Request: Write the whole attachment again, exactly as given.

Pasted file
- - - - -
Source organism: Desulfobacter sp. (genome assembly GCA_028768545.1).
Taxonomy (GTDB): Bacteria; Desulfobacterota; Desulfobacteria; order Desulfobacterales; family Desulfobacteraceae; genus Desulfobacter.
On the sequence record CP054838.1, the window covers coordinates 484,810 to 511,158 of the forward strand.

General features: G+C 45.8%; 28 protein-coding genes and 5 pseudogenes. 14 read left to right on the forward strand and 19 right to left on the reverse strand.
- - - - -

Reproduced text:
Source organism: Desulfobacter sp. (genome assembly GCA_028768545.1).
Taxonomy (GTDB): Bacteria; Desulfobacterota; Desulfobacteria; order Desulfobacterales; family Desulfobacteraceae; genus Desulfobacter.
On the sequence record CP054838.1, the window covers coordinates 484,810 to 511,158 of the forward strand.

General features: G+C 45.8%; 28 protein-coding genes and 5 pseudogenes. 14 read left to right on the forward strand and 19 right to left on the reverse strand.